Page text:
Successful conclusion of UIL capacity-building workshop on lifelong learning policies
The third capacity-building workshop on ‘Strengthening education systems from a lifelong learning perspective’ by the UNESCO Institute for Lifelong Learning (UIL) and the Shanghai Open University (SOU) has drawn to a close. With it, an important phase of lifelong learning policy development across the countries of Lao PDR, the Republic of Kazakhstan and Uganda. Representatives of these countries successfully drafted national lifelong learning policies and implementation strategies over the course of the three-week workshop, with support from UIL. In addition, a team of representatives of open universities across the People’s Republic of China devised a coordinated plan of action for the promotion of lifelong learning.
The workshop was implemented online via the newly established UIL Learning Hub. This platform provided participants with a variety of resources including videos, discussion forums, publications and other materials on global trends and key topics for lifelong learning policy development. Participants were guided through the process of developing national lifelong learning policy, establishing first a general direction and a rationale for the promotion of lifelong learning in the country, followed by the integration of relevant topics such as flexible learning pathways and learning cities. Key issues such as stakeholder involvement, financing and governance arrangements were also addressed.
During the workshop closing ceremony on Friday, 26 November, the four teams shared their workshop output documents with impressive results. The team from Lao PDR drafted a national lifelong learning implementation strategy, the first phase of which will involve the creation of a framework for the recognition, validation and accreditation (RVA) of learning outcomes. This is linked to the Prime Minister’s Decree on Lifelong Learning issued in 2020 as well as the National Qualifications Framework (NQF) currently under development. The team from the Republic of Kazakhstan also focused on RVA by preparing a strategy for the formal creation of an RVA system in the country, to be reinforced by a legal framework.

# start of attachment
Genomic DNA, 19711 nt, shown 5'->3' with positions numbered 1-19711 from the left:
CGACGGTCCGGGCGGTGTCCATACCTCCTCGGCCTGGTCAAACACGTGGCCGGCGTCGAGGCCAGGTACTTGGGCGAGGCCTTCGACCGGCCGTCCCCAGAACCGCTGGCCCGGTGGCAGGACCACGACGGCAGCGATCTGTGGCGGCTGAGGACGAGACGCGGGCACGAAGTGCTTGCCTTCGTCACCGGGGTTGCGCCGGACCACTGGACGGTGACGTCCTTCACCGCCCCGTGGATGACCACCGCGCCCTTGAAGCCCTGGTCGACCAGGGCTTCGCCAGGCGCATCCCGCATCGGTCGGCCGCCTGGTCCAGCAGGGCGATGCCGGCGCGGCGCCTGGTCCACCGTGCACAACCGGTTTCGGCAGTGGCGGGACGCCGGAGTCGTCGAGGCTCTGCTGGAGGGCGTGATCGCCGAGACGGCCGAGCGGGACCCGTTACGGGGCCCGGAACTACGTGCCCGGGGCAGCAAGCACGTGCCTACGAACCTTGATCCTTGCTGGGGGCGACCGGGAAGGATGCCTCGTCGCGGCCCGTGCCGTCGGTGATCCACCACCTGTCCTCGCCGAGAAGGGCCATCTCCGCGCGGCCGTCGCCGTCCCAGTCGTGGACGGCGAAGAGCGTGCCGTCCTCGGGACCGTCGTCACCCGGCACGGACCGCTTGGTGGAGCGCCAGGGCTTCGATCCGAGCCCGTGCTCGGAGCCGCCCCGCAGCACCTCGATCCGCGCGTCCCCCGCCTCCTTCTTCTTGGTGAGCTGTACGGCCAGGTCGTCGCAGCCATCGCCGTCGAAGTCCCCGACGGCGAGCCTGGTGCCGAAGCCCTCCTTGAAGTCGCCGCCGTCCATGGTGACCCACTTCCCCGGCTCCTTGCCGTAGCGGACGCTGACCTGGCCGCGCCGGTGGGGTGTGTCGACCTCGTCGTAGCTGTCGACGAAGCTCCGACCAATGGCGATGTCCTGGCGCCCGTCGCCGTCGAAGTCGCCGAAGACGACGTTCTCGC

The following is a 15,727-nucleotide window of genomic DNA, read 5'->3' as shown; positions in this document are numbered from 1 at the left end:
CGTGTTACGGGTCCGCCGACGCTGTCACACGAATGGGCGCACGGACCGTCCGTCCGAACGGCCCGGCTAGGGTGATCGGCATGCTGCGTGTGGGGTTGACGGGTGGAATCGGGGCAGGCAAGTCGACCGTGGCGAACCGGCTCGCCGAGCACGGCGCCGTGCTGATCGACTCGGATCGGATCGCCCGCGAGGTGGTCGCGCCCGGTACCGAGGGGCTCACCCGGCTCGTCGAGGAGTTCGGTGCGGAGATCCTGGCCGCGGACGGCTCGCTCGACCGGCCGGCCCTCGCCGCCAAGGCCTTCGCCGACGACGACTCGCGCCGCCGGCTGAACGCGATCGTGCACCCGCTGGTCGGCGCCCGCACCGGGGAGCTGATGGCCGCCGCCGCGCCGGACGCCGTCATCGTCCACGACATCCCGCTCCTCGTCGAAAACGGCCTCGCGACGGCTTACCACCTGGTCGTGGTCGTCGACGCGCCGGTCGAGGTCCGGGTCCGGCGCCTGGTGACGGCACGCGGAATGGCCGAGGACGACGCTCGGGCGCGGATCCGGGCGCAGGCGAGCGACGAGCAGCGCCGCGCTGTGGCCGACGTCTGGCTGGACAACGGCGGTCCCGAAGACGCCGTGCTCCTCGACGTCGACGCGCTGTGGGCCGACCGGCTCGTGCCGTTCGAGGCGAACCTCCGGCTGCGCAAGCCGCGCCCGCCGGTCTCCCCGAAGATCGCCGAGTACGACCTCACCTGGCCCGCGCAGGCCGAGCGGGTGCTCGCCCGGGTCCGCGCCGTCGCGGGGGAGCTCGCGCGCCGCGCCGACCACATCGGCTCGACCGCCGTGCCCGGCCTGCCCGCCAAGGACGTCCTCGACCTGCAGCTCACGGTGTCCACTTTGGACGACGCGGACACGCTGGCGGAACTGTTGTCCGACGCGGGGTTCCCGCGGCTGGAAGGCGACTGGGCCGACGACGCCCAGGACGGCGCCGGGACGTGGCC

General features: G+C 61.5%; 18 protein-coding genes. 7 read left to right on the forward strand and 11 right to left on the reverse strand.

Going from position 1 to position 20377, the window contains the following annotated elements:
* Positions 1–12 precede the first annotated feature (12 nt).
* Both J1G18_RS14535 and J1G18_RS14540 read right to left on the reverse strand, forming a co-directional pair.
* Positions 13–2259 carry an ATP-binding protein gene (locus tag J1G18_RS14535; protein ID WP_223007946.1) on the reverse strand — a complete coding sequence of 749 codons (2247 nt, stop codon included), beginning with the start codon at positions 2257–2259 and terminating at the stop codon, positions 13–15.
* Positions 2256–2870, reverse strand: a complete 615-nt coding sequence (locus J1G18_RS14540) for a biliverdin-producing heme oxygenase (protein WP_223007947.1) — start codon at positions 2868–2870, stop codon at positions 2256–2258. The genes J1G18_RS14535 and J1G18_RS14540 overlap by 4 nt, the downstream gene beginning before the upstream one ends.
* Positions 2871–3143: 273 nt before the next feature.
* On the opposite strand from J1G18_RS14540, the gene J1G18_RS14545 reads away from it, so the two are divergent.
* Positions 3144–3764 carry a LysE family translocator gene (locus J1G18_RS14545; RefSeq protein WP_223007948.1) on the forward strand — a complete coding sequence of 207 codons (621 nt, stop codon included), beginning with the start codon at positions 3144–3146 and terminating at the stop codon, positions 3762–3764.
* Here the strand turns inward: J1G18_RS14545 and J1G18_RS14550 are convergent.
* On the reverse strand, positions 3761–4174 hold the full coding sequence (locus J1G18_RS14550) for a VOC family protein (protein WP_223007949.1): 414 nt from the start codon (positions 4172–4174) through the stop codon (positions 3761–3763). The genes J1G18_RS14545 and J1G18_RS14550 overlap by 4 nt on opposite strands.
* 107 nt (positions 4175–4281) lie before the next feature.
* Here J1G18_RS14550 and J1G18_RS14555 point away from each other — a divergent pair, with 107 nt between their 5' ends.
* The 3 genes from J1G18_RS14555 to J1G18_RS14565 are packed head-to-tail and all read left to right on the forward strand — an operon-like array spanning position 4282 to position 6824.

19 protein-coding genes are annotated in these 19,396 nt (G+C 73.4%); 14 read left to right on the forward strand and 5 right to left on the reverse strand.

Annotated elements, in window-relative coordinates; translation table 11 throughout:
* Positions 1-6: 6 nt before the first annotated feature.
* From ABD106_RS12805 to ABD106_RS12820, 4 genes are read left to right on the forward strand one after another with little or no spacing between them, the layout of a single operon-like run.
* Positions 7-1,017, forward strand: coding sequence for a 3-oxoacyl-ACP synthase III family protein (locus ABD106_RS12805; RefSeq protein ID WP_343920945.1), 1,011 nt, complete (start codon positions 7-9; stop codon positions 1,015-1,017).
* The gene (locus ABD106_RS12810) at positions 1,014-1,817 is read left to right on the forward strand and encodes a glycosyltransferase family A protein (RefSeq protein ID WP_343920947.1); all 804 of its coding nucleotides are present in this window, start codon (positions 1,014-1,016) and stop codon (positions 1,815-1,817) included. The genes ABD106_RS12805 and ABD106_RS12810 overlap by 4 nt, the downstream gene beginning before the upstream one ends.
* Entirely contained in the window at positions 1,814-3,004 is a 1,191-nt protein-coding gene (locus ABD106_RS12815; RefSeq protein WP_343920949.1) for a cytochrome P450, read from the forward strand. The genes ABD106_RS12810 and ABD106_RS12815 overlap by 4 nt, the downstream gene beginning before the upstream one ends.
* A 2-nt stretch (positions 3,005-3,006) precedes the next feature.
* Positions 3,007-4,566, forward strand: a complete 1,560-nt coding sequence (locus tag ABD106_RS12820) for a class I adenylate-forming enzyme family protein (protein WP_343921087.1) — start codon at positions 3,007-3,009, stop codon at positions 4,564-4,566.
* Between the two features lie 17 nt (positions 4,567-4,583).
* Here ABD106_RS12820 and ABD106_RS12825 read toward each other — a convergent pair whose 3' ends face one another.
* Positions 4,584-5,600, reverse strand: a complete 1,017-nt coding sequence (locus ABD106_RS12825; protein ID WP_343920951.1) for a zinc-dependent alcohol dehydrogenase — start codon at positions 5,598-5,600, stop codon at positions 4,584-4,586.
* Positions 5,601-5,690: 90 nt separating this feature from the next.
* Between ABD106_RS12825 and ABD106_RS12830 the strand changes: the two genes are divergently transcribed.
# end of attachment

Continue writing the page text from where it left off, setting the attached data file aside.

For Uganda, the priority is developing a national lifelong learning policy document to define lifelong learning in the Ugandan context, assert the centrality of lifelong learning to national transformation and development, and unify diverse lifelong leaning initiatives already provided by various policies, laws, frameworks, sectors and institutions across the country. During the workshop, the team established the core components of this policy.
The team of representatives from open universities across from the People’s Republic of China focused throughout the workshop on the role of the open university system and, accordingly, developed as their workshop output document an action plan for open universities’ promotion of lifelong learning across the country. This action plan will have three thematic phases: (1) enhancing digital skills for all, (2) ensuring lifelong learning accessibility for older adults, and (3) promoting non-degree-based education and accelerating its integration with degree-based education.
All four teams established roadmaps for the further development, finalization and implementation of their workshop output documents and UIL will continue to support them throughout this process.